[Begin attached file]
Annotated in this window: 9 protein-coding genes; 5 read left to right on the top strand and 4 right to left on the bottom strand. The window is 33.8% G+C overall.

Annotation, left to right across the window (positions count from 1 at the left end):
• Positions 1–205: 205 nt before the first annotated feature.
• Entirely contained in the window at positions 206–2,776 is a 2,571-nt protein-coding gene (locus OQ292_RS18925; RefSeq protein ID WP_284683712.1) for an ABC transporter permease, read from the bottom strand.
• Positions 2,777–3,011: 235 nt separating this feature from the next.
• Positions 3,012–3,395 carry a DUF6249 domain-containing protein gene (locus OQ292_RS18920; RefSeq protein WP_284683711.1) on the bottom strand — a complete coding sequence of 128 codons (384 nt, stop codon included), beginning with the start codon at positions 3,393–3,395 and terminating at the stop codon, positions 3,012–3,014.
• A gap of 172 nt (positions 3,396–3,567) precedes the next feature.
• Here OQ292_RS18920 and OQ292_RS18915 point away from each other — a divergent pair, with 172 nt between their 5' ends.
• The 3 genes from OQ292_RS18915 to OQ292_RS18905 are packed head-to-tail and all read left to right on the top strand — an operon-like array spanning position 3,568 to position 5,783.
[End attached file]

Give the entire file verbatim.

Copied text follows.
Annotated in this window: 9 protein-coding genes; 5 read left to right on the top strand and 4 right to left on the bottom strand. The window is 33.8% G+C overall.

Annotation, left to right across the window (positions count from 1 at the left end):
• Positions 1–205: 205 nt before the first annotated feature.
• Entirely contained in the window at positions 206–2,776 is a 2,571-nt protein-coding gene (locus OQ292_RS18925; RefSeq protein ID WP_284683712.1) for an ABC transporter permease, read from the bottom strand.
• Positions 2,777–3,011: 235 nt separating this feature from the next.
• Positions 3,012–3,395 carry a DUF6249 domain-containing protein gene (locus OQ292_RS18920; RefSeq protein WP_284683711.1) on the bottom strand — a complete coding sequence of 128 codons (384 nt, stop codon included), beginning with the start codon at positions 3,393–3,395 and terminating at the stop codon, positions 3,012–3,014.
• A gap of 172 nt (positions 3,396–3,567) precedes the next feature.
• Here OQ292_RS18920 and OQ292_RS18915 point away from each other — a divergent pair, with 172 nt between their 5' ends.
• The 3 genes from OQ292_RS18915 to OQ292_RS18905 are packed head-to-tail and all read left to right on the top strand — an operon-like array spanning position 3,568 to position 5,783.